Cybercriminals target computers running Windows 7
by Chloe Bowen Chief of Staff
Since Microsoft discontinued support for Windows 7 on January 14th, the FBI has observed cybercriminals targeting computer network infrastructure which is still using the operating system, according to a recent bulletin provided by the US Department of Health & Human Services Office for Civil Rights.
At this point, continuing to use Windows 7 may provide cybercriminals access into your computer system. As time passes, Windows 7 becomes more vulnerable because it is not receiving security updates.
On January 14, 2020, Microsoft ended support for the Windows 7 operating system, including security updates and technical support unless certain customers purchased an Extended Security Update (ESU) plan. However, Microsoft will only offer the ESU plan option until January 2023.
It is common to see cyberattacks when an operating system is no longer being supported. For example, after Microsoft stopped supporting Windows XP in 2014, the healthcare industry saw a large increase in exposed records, including an attack on the largest hospital group in the UK.
Cybercriminals search for entry points into legacy operating systems in order to leverage the Remote Desktop Protocol (RDP), which makes it possible for a user to connect to another computer over a network connection.
Microsoft released an emergency patch for its older operating systems, including Windows 7, after an information security researcher discovered an RDP vulnerability called BlueKeep in May 2019. However, hackers developed a workaround two months later.
Cybercriminals often use misconfigured or improperly secured RDP access controls to conduct cyber attacks. For example, the xDedic Marketplace, taken down by law enforcement in 2019, flourished by compromising RDP vulnerabilities around the world.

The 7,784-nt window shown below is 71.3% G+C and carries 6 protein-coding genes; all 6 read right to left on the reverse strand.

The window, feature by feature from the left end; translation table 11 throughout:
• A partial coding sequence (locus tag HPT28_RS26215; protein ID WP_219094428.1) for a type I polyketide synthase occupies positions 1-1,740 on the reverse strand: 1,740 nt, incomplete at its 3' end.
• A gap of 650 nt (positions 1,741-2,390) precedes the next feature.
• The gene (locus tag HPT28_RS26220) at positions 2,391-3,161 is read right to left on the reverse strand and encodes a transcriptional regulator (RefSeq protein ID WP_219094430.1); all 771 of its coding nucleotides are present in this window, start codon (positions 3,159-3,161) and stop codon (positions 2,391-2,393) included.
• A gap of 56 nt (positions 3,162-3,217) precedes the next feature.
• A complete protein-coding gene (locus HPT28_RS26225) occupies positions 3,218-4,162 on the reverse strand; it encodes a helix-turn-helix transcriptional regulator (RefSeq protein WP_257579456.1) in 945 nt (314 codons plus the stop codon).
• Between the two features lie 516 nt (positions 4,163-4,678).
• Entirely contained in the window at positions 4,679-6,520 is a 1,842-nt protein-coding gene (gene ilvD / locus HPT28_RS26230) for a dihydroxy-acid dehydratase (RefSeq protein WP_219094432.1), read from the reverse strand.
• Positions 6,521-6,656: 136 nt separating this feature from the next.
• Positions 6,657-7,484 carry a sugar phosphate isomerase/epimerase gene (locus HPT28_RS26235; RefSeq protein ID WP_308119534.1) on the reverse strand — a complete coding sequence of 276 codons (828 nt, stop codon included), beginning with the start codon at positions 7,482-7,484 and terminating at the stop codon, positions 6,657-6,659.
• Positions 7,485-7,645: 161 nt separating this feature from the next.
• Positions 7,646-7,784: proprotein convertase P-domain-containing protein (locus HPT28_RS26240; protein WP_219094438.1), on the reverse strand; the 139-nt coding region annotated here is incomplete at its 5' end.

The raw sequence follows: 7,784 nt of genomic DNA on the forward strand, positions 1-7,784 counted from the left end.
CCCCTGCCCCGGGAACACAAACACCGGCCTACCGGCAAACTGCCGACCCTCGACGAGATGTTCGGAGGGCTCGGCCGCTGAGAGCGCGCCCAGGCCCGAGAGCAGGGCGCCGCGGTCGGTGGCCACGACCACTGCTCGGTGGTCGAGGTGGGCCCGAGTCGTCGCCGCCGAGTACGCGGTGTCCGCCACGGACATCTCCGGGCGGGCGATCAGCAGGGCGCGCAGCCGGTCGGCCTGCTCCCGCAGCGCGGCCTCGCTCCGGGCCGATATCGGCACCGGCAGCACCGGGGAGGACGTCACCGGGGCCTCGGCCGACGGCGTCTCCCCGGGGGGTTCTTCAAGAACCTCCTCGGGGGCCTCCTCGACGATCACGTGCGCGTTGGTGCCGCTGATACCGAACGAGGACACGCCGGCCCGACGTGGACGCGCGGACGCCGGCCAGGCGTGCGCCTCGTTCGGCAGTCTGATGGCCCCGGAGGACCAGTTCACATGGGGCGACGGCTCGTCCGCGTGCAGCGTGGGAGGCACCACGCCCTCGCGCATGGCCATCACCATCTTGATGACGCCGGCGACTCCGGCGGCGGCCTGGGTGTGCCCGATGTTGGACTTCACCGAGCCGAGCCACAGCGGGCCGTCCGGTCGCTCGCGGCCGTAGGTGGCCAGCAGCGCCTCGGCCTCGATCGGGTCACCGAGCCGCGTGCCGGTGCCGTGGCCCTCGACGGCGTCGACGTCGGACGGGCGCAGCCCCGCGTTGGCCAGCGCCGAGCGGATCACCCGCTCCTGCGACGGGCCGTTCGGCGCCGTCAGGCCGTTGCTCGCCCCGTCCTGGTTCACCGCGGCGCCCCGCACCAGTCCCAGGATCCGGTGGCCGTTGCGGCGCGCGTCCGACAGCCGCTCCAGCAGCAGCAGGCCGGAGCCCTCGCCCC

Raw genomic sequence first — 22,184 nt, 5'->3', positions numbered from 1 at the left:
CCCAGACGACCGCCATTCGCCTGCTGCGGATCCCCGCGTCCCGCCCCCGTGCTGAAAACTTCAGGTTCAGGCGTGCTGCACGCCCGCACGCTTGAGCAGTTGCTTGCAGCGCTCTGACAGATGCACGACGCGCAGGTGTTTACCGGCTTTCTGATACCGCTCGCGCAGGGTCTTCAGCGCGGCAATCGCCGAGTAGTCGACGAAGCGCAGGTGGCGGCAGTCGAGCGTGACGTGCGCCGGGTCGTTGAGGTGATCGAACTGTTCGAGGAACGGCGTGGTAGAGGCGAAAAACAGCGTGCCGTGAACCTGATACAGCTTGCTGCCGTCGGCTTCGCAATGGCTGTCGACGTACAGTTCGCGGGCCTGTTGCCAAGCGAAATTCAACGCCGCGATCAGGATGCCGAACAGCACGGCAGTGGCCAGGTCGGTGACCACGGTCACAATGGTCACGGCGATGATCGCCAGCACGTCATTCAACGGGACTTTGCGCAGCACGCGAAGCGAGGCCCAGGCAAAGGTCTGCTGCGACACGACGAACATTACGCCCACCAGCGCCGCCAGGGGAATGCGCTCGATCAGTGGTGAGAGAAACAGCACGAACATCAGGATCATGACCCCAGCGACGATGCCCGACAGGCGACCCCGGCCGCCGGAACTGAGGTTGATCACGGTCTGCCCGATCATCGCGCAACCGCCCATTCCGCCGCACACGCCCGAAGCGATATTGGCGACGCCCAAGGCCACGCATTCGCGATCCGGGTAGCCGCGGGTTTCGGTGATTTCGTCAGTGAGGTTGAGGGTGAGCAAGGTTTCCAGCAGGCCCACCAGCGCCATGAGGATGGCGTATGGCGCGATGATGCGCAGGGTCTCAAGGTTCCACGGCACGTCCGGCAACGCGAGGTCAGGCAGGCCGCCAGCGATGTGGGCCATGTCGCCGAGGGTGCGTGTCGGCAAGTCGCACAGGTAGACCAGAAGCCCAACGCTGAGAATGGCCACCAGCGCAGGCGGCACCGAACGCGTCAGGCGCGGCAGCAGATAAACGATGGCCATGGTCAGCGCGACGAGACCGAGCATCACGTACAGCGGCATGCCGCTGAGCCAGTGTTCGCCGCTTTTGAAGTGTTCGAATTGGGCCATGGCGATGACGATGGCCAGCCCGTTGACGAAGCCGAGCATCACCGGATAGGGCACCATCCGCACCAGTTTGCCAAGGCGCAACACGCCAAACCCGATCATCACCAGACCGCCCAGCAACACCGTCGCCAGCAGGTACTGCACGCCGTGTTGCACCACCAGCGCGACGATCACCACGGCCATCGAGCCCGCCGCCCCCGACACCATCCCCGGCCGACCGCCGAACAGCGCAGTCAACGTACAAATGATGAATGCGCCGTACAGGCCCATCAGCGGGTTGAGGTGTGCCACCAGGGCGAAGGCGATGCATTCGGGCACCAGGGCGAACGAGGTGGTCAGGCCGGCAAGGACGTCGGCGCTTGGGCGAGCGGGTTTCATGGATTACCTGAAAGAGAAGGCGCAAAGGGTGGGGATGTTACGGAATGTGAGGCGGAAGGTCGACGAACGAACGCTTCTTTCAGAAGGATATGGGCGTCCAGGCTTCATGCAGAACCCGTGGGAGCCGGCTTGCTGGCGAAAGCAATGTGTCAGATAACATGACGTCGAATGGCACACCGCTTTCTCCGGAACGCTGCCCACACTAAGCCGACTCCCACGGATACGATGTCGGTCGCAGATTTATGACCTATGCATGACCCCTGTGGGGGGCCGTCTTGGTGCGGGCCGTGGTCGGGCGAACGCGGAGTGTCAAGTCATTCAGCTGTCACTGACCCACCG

Hackers use RDP to gain access to the host computer or network in order to install ransomware on the system. Once installed, users lose access to their devices, data, and the larger network until payment is made.
This is a situation that healthcare providers cannot afford—which is why it’s important to adequately protect yourself and your company against an RDP hack.
How to protect yourself
Defending against cybercriminals requires a multilayered approach, including validating your current software, access controls, and network configurations.
You should consider:
- Upgrading operating systems to the latest supported version
- Ensuring anti-virus, spam filters, and firewalls are up to date, properly configured, and secure
- Auditing network configurations and isolating computer systems that cannot be updated
- Auditing your network for systems using RDP, closing unused RDP ports, applying two-factor authentication wherever possible, and logging RDP login attempts
Let’s not forget that many successful cyberattacks stem from email phishing campaigns, which trick people into giving up information in order to access and exploit valuable or sensitive systems.
One method that malicious actors employ is display name spoofing, changing the display name of an email sender to appear as if the email comes from someone’s boss or CEO—
Luckily, Paubox Email Suite Premium comes with our patented ExecProtect feature, which prevents display name spoofing emails from hitting the inbox. It also includes robust spam filtering and blocks emails containing viruses, such as malware or ransomware.
In addition, our Premium subscription includes email archiving and data loss prevention (DLP), to keep unauthorized employees from accidentally or maliciously transmitting unauthorized information via email.